FIG. 2A is a prior art depiction of one alveolus of the alveoli.

FIG. 2B is a prior art diagrammatical representation of the gas exchange through the alveolus of FIG. 2A.

FIG. 3 is a schematic illustration of a preferred embodiment of a thermal conductivity detector apparatus of the invention.

FIG. 4 is an in vitro schematic illustration of a set-up for measuring the thermal conductivity of gases using the detector in FIG. 3.

FIG. 5 graphically depicts the zeta value and Nusselt number for different carrier gases.

FIG. 6 graphically depicts the zeta value and % PFC multiplied by the Nusselt number for different carrier gases in their unsaturated state and when fully saturated by different PFC vapors.

FIG. 7 graphically depicts zeta values for different volume dilutions of room air saturated with PFC vapor.

FIG. 8 graphically depicts calibration values for a measurement detector/analyzer suitable for use in the invention.

FIG. 9 graphically depicts zeta units and the time course until saturation for respiratory gases and for air saturated with different types of breathable liquid vapors.

FIG. 10 graphically depicts the effect of breathing frequency on volatilization of a breathable liquid.

FIG. 11 graphically depicts the effect of breathing frequency on volatilization of a breathable liquid and also shows the time dependence of patient repositioning on the rate of change of the zeta value.

FIG. 12 shows an in vivo schematic diagram of a PFC elimination analysis system for sampling respiratory gas in a partial liquid ventilation process.

FIG. 13 shows a system as in FIG. 12 which includes feedback means for controlling the physical position of a patient.

FIG. 14 shows a system as in FIG. 12 which includes feedback means for controlling a replenishment supply of PFC.

FIG. 15 shows a system as in FIG. 12 which includes feedback means for controlling the operation of a ventilator in the FIG. 12 system.

FIG. 16 graphically depicts zeta values during a weaning process while employing the system of FIG. 15.

FIG. 17 graphically depicts zeta values during a hypothetical partial liquid ventilation session while employing the systems of FIGS. 13 and 14.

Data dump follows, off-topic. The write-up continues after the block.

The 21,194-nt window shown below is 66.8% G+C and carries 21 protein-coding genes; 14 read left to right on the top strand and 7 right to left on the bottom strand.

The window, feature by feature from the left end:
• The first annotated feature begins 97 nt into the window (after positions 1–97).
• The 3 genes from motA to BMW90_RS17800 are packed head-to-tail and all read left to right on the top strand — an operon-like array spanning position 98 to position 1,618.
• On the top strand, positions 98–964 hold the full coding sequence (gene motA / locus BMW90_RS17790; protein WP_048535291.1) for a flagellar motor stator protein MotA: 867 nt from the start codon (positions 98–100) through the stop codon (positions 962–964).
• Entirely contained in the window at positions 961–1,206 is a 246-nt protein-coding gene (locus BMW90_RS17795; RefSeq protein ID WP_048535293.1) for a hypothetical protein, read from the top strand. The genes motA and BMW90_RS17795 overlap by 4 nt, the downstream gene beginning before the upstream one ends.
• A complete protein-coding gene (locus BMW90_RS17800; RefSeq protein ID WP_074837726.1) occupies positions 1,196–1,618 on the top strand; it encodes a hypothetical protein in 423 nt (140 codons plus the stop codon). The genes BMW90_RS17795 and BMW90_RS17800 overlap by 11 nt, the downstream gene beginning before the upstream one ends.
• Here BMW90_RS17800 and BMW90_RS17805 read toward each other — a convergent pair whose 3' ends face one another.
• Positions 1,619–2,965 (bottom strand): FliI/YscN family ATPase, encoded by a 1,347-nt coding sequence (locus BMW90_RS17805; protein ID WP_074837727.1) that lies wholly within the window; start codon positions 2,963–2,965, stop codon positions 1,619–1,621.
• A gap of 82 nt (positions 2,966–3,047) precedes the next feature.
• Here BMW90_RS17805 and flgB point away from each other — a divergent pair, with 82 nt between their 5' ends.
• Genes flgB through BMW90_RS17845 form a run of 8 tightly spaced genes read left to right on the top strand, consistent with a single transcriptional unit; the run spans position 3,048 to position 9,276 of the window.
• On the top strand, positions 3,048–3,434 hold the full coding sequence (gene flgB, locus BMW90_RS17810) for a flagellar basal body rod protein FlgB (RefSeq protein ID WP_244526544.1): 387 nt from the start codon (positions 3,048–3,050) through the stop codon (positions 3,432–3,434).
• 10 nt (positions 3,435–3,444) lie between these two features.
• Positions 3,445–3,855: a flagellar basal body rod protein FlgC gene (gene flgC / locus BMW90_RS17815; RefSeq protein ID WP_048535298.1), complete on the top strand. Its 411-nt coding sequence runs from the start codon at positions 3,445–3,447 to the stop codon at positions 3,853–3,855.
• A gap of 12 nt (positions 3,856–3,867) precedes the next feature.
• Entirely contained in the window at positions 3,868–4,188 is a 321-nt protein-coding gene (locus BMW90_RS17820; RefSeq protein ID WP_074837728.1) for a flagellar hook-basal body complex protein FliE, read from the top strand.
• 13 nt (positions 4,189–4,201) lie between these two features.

FIG. 18 shows a total liquid ventilation system which includes PFC detection and recovery apparatus.

FIG. 19 shows a partial liquid ventilation system which includes PFC recovery apparatus.

FIG. 20 shows a measurement detector/analyzer employed for end-expiratory gas sampling during partial liquid ventilation.

FIG. 21 shows a solenoid rebreathing apparatus set-up which assesses PFC-gas interaction during a partial liquid ventilation session.

FIG. 22A shows a set-up for quantifying PFC evaporative loss during partial liquid ventilation.

FIG. 22B shows an exploded view of a collection region in the FIG. 22A set-up.

FIG. 23 shows a set-up for monitoring and controlling PFC blood levels after a patient's blood is injected with PFC.

FIELD OF THE INVENTION

This invention relates to methods and processes for determining and controlling the amount of interaction in a mammalian lung between a breathable liquid contained therein and respiratory gas in the lung. In addition, this invention relates to quantification of perfluorocarbon (PFC) volume loss from a system. This invention also relates to methods and processes for detecting breathable liquid vapors and employing measured values to detect and control breathable liquid recovery apparatus and other mammalian body functions. This invention also relates to methods and processes for detecting breathable liquid vapors and employing measured values to monitor the efficiency of an oxygen/carbon dioxide exchanger system.

BACKGROUND OF THE INVENTION

Mammalian respiration occurs by gas exchange through air sacs or alveoli in the lungs, and thus is referred to as "alveolar ventilation." FIG. 1 (prior art) shows pulmonary passageways which deliver and remove respiratory gases to and from the alveoli of lungs 200. In successive order, these passageways include the larynx 202, trachea 204, bronchus 206 and segmental bronchi or bronchioles 208. The bronchioles 208 terminate in small clusters of grapelike air sacs 210 (the alveoli) where the gas exchange occurs.